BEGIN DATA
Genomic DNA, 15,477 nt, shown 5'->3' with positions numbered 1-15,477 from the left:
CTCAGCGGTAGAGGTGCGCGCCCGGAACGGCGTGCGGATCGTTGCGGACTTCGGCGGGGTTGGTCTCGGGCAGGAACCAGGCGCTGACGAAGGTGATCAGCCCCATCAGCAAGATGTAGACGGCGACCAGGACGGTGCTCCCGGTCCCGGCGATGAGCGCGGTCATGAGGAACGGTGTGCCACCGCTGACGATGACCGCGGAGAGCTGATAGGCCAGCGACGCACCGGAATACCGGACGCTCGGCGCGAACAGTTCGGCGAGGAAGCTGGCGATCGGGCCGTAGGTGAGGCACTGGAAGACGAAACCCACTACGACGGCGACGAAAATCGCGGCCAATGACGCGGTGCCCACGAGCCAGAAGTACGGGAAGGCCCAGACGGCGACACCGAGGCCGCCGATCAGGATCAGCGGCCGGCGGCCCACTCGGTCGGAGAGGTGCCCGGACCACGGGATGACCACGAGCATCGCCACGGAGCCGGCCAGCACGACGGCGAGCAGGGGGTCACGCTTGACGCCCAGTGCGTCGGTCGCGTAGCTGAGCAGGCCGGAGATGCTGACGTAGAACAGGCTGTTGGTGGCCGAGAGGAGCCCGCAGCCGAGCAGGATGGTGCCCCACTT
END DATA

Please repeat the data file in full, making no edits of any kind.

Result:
Genomic DNA, 15,477 nt, shown 5'->3' with positions numbered 1-15,477 from the left:
CTCAGCGGTAGAGGTGCGCGCCCGGAACGGCGTGCGGATCGTTGCGGACTTCGGCGGGGTTGGTCTCGGGCAGGAACCAGGCGCTGACGAAGGTGATCAGCCCCATCAGCAAGATGTAGACGGCGACCAGGACGGTGCTCCCGGTCCCGGCGATGAGCGCGGTCATGAGGAACGGTGTGCCACCGCTGACGATGACCGCGGAGAGCTGATAGGCCAGCGACGCACCGGAATACCGGACGCTCGGCGCGAACAGTTCGGCGAGGAAGCTGGCGATCGGGCCGTAGGTGAGGCACTGGAAGACGAAACCCACTACGACGGCGACGAAAATCGCGGCCAATGACGCGGTGCCCACGAGCCAGAAGTACGGGAAGGCCCAGACGGCGACACCGAGGCCGCCGATCAGGATCAGCGGCCGGCGGCCCACTCGGTCGGAGAGGTGCCCGGACCACGGGATGACCACGAGCATCGCCACGGAGCCGGCCAGCACGACGGCGAGCAGGGGGTCACGCTTGACGCCCAGTGCGTCGGTCGCGTAGCTGAGCAGGCCGGAGATGCTGACGTAGAACAGGCTGTTGGTGGCCGAGAGGAGCCCGCAGCCGAGCAGGATGGTGCCCCACTT